The business case for these biomass fuel options as a gallon-for-gallon replacement for jet fuel will depend not only on their ability to overcome the technical challenges of producing high-quality biofuels in a cost and energy-efficient manner but also on their ability to address the complex social and environmental challenges associated with large-scale production. A panel discussion, led by Alice Favero, a professor in the School of Public Policy and a faculty coordinator of the event, and University of Georgia Professor Dalia Abbas, addressed the barriers and opportunities in effectively evaluating and mitigating the environmental footprint of biofuel alternatives. The environmental impact of biofuels varies widely based on a number of factors, including local ecological conditions, farming practices, water demand, and land use. As discussed by Barbara Bramble of the National Wildlife Federation, the Roundtable on Sustainable Biomaterials has developed voluntary certification standards to address sustainability concerns. The standards establish baseline criteria for the cultivation and processing of biomaterials that mitigate potential risks associated with biodiversity, soil, air, and water quality, as well as social and economic conditions of local communities. The panel discussed that while the expense of auditing and reporting presents some risks in reducing the number of potential producers, certification can offer significant benefits in differentiating different types of biofuels.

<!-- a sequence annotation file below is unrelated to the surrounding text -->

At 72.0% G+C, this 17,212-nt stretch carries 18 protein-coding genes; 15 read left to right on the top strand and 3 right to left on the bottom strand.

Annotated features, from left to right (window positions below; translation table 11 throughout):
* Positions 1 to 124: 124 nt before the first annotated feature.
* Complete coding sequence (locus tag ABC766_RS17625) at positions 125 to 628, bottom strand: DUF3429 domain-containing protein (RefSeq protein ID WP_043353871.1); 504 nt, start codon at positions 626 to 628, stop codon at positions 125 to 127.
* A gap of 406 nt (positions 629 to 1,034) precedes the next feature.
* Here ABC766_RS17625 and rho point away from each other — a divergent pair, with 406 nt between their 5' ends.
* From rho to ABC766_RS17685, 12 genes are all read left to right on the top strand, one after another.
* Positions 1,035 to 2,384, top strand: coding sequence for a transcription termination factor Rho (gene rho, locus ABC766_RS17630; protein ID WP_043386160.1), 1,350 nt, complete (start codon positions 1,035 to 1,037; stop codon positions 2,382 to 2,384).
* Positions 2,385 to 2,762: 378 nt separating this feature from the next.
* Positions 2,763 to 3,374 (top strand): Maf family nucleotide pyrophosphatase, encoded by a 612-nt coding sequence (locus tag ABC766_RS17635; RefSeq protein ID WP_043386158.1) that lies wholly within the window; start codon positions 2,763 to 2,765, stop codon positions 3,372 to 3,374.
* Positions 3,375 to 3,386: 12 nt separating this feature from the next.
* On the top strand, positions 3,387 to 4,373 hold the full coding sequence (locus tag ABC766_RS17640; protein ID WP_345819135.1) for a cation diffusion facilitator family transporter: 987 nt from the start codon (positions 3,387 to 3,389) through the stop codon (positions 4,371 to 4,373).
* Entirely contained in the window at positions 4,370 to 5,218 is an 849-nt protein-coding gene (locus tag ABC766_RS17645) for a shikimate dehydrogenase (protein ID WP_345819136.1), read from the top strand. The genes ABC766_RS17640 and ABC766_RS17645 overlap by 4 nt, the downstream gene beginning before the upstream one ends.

“Improving our ability to identify and quantify the social, environmental, and economic benefits and costs, is critical for not only determining the relative value of each biofuel option but for competitive comparison with other low-carbon transport technologies,” said Favero.
Significant advances have been made and will continue to be made in converting biomass to aviation biofuels, but the industry has not yet proven its viability on a commercial basis without market and government incentives. Sharing knowledge and best practices is an important first step toward creating an environment where a competitive aviation biofuels industry could flourish. Matthew Realff, a professor in the School of Chemical and Biomolecular Engineering and a faculty coordinator of the event, said the benefits of developing a sustainable aviation biofuels industry for Georgia extend far beyond aviation.
“A robust commercial market for aviation biofuels could serve as a catalyst for creating jobs, generating economic growth, and accelerating innovation in clean technology,” said Realff.
Over the next 12 months, workshop attendees aim to define an actionable roadmap for the development and commercialization of an aviation biofuels industry for the Southeast.